tonedna Posted 21 Jun 2008 , 10:17pm
post #17 of 41

I think you can have a chart for just flowers..per flower... Every flower is a different price and takes different amounts of time..So see how long it takes you per flower and make a chart and prize each flower on its own..
Edna

pinkbox Posted 21 Jun 2008 , 10:45pm
post #18 of 41

wooo hooo you go Doug!! haha..

I charge 3x the ingredients and $10 an hour... It breaks down to about $2.25 per serving... which to me is a great deal to some.

As my skills improve that hourly wage WILL go up.. It has already since last year... cost of living ya know.

I've not had anyone complain my prices are too high.

NOW... I do sometimes give "donation" cakes depending on who and what it is for.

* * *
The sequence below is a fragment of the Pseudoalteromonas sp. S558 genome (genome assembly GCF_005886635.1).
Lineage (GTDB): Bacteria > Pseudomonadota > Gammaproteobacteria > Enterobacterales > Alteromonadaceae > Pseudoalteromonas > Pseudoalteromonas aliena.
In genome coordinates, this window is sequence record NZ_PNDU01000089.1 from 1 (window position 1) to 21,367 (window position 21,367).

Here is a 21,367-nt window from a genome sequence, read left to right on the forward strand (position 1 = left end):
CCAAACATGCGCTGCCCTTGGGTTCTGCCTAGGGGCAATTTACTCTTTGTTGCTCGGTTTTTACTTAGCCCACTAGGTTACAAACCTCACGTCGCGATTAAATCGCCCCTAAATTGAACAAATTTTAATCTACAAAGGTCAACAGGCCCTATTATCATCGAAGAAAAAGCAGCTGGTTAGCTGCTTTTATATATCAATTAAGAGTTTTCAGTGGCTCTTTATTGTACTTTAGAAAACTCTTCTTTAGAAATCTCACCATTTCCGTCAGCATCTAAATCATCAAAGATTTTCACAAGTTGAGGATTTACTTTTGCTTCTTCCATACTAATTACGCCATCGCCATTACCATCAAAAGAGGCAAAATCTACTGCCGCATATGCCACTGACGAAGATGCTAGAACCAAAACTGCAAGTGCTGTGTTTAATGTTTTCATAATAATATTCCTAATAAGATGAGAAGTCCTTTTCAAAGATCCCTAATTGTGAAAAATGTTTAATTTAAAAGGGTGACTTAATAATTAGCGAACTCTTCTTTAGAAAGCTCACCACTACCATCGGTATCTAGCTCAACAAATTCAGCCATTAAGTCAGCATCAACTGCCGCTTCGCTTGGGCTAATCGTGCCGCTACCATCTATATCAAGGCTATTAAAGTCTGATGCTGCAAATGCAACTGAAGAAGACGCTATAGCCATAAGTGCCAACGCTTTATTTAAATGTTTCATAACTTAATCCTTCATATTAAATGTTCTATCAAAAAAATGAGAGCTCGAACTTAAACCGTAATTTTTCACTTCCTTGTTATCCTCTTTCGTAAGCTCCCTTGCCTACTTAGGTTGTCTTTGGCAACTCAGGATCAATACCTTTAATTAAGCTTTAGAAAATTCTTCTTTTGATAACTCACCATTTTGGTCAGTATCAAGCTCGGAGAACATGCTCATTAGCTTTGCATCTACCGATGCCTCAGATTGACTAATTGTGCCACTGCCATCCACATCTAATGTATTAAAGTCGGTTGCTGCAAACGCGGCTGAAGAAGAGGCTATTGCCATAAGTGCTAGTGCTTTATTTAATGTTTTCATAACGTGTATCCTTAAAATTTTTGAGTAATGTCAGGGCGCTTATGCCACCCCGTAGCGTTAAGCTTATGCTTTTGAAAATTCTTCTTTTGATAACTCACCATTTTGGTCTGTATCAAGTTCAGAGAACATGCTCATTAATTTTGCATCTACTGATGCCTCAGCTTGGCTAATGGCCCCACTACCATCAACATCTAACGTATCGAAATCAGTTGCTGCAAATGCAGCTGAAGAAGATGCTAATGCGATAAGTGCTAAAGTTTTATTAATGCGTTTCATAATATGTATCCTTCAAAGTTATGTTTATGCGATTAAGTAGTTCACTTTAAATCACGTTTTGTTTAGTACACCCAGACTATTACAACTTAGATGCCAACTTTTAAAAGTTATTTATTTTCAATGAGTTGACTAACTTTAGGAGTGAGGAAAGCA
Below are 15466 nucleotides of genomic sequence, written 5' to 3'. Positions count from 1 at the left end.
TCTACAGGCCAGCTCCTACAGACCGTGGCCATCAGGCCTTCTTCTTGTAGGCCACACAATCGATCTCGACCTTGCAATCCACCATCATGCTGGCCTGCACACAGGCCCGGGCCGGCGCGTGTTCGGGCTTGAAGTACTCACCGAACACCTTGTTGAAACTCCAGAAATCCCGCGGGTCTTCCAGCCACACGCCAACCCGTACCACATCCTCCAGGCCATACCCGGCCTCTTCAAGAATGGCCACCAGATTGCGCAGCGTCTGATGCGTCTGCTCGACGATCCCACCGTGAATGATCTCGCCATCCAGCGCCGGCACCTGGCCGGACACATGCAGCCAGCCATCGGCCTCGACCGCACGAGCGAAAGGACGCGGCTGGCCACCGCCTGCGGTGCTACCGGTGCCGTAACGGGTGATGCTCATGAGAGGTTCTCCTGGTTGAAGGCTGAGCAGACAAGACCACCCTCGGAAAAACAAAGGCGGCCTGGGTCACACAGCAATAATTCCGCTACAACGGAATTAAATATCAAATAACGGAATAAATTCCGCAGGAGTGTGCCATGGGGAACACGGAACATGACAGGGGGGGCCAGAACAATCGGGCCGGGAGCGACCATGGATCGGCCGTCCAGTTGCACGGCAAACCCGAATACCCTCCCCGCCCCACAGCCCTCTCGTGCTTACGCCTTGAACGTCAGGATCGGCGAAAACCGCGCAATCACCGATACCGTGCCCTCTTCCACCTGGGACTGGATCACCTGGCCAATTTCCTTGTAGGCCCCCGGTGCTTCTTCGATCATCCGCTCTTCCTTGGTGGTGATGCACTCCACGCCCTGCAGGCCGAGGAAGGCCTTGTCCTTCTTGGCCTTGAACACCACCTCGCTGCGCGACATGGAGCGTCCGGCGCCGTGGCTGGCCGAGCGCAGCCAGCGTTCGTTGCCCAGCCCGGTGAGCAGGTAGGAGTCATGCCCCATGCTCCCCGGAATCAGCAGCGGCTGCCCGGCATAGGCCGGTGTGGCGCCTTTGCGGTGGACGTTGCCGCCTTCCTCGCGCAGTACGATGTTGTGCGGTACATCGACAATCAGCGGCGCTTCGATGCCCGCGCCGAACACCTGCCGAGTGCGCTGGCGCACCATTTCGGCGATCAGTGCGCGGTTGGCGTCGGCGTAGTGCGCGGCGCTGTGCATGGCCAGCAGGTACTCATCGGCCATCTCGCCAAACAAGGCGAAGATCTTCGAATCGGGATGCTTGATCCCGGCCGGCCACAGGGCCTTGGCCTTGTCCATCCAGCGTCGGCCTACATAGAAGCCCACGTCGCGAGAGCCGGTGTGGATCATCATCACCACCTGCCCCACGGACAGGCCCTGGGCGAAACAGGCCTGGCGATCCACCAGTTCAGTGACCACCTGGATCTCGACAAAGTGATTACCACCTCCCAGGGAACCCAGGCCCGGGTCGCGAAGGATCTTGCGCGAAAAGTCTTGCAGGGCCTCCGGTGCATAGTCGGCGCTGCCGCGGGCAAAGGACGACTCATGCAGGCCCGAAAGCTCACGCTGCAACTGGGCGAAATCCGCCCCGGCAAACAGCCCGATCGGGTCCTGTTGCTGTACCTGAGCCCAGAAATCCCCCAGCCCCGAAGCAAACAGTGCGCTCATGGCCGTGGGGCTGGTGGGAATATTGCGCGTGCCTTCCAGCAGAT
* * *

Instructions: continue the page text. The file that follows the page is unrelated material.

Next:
Where someone will tell me their budget and I will work within that budget... and if they allow me creative liberty.. they get a better cake... so I can practice other skills I want to aquire

Eguie Posted 21 Jun 2008 , 11:08pm
post #19 of 41

The time you spend doing the cake from start to finish will always going to vary base on the size and type.
My suggestion to you and everybody else is this:
1 Charge by serving. Have a basic price for simple BC cakes.
2 Charge more for rolled fondant
3 Charge extra for gumpaste flowers and any other extra decorations.
4 Charge more for cakes make from scratch vs. box
5 Finally. How good are you? Is your work make people say WOW icon_surprised.gifthumbs_up.gif or nice icon_confused.gif If your doing a super job with your ckes people need to value that.
One last thought. NEVER, NEVER, NEVER let somebody compare your price with the local grocery store or chain store. Those cakes are frozen for moths. They also buy bulks of ingridients vs. you buying your basics needs. That's why their cakes are cheaper.

summernoelle Posted 21 Jun 2008 , 11:08pm
post #20 of 41

Thanks for the info Doug! I will look it over!

indydebi Posted 22 Jun 2008 , 2:12am
post #21 of 41